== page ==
A month before a scheduled tour of South Africa, I started coughing and couldn’t stop. I coughed through the night for almost a week, and no medication had any effect. Finally my doctor did a blood test and determined that I had contracted whooping cough, or pertussis, of all things. You expect that in a five-year-old, yet I got it in my fifties, despite a recent DPT shot. Go figure. The doctor said it would linger for about 100 days, gradually fading away.
I still have 10-15 attacks each day of uncontrolled coughing, and am as addicted to cough drops as a smoker is to cigarettes. But the good news is that I can usually make it through the night (assisted by a strong narcotic-laced cough medicine) without coughing, for which Janet is most grateful. And so far I’ve made it through each night’s speaking assignment with only a few choked words, frantic gulps of water and quick swallows, but no substantial interruptions. That’s very good news indeed. I’ve even gone running a few times, my first exercise since I contracted pertussis a month ago. The cough, I can live with, and probably will have to for a few more months. We visited an aquarium in Durban, and Janet identified the sound as exactly like that of a barking seal.
Our schedule turned out to be more grueling than we thought, with additional meetings, rehearsals, lunches, etc. I’m not sure what I would do without my charming wife who can fully take over all those social obligations, and speak for me much better than I could speak for myself.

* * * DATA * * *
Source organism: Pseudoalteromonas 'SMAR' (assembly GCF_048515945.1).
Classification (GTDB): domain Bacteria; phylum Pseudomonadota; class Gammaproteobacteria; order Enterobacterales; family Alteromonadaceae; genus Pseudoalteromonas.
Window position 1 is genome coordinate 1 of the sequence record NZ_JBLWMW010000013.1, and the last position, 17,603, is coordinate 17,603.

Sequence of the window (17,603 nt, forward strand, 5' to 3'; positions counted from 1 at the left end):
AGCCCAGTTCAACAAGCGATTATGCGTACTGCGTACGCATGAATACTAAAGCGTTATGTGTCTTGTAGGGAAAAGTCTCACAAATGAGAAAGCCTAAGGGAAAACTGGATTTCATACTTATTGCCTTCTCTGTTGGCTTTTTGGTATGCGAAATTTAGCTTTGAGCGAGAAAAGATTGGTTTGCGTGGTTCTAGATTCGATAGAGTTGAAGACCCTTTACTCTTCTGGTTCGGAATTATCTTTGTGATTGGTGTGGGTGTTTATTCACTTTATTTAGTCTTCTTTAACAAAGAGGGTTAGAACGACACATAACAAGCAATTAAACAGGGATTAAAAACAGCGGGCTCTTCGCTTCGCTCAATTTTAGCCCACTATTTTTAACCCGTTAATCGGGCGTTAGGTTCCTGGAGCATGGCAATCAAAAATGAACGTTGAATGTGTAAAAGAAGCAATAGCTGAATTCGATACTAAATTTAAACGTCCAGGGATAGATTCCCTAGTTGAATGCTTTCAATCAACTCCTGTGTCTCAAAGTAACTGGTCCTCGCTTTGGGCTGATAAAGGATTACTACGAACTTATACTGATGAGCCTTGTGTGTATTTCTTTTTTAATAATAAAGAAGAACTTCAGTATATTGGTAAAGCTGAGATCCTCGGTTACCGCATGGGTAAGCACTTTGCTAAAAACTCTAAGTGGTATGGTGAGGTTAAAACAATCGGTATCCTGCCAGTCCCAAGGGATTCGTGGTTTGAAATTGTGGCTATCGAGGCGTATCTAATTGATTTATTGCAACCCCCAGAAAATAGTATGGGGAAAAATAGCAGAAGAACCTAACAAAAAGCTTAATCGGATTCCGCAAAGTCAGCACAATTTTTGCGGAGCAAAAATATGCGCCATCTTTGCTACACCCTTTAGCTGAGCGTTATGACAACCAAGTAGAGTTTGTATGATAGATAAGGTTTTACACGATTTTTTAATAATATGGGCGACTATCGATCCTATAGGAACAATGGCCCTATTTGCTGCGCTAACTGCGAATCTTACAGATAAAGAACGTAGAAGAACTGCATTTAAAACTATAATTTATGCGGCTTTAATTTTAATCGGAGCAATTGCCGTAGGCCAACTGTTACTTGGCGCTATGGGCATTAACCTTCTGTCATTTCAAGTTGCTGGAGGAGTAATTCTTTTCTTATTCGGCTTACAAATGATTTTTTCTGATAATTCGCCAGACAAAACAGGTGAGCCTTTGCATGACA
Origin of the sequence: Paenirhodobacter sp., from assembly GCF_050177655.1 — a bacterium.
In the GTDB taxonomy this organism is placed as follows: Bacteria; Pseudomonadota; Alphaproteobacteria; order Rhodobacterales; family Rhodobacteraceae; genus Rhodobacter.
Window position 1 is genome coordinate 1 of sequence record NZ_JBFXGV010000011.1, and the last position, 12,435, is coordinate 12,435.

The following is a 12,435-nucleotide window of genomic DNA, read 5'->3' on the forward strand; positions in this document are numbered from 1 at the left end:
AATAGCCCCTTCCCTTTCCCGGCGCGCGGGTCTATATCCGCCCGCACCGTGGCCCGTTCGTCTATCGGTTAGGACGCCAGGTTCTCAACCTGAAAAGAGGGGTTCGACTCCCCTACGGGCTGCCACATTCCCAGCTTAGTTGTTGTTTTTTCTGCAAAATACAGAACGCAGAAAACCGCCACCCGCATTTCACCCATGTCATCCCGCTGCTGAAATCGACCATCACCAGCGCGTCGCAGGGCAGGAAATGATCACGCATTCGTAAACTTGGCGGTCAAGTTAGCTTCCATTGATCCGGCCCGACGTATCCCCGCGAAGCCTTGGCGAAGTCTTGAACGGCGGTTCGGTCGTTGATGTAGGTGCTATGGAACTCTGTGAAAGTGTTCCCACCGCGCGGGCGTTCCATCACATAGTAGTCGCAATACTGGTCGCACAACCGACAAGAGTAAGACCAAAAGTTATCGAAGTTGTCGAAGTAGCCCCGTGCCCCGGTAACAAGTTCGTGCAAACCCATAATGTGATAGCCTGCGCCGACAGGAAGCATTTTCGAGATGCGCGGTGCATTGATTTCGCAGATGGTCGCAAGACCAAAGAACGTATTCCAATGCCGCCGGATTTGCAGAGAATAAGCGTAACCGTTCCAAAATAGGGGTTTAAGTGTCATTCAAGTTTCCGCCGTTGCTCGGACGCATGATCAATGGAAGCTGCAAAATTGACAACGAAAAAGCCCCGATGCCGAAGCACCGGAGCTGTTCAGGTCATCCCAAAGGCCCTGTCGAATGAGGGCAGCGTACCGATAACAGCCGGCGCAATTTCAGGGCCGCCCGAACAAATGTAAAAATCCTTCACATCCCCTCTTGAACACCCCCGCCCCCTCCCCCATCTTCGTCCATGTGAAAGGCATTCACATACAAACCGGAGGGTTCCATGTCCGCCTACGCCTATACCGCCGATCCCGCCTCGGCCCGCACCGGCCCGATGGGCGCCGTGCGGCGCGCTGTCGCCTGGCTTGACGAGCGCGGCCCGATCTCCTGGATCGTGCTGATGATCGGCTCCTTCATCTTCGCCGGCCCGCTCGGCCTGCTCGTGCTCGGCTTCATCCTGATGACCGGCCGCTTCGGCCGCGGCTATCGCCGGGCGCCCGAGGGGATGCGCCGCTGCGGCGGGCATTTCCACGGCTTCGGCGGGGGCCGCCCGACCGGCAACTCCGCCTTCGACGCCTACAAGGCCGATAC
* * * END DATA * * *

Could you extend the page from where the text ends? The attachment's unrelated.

We’re at the end of our first week, having completed four of the ten meetings. I’m speaking on Grace, and South Africa is one of the best examples of grace in action in recent history. Countries like North Korea and Iran are desperately seeking nuclear weapons; South Africa dismantled theirs. Everyone speaks of the “miracle” of the changeover that occurred a decade ago. The world had expected a civil war and bloodbath, but instead Nelson Mandela and Archbishop Desmond Tutu proposed a new way based not on justice but on reconciliation. Mandela invited his prison warden to sit on his inauguration platform and hired a white South African policeman, the dreaded enemy of blacks, as his personal bodyguard. And as you know Tutu led an extraordinary Truth and Reconciliation Commission which became a model to the rest of the world.
This week we’ve already experienced the variety of this country. The first night I spoke, and the theater troupe performed, for an Anglican church, mostly white, comprised of English-speaking people of British descent. The next week we went to the capital, Pretoria, where I spoke to a diehard Afrikaans crowd, Dutch Reformed. They had just moved into a huge new Willow Creek-style facility that seats 7000, a bit of an oxymoron to those of you who know the starched Dutch Reformed tradition. No organ, but a great drum set. The Afrikaans have lost the most in the changeover: power, money, prestige. They’re despised by many as the architects of apartheid. Many fled, and the ones who stayed are more humble and open than ever before. On our last trip here, we met the head of that denomination who discussed the issue of homosexuality in the church. “I’ve learned to be very slow in making moral pronouncements,” he told me. “After all, I was raised hearing apartheid racism preached straight from the pulpit and defended from the Bible. And now my church declares it an official heresy. That gives me pause.”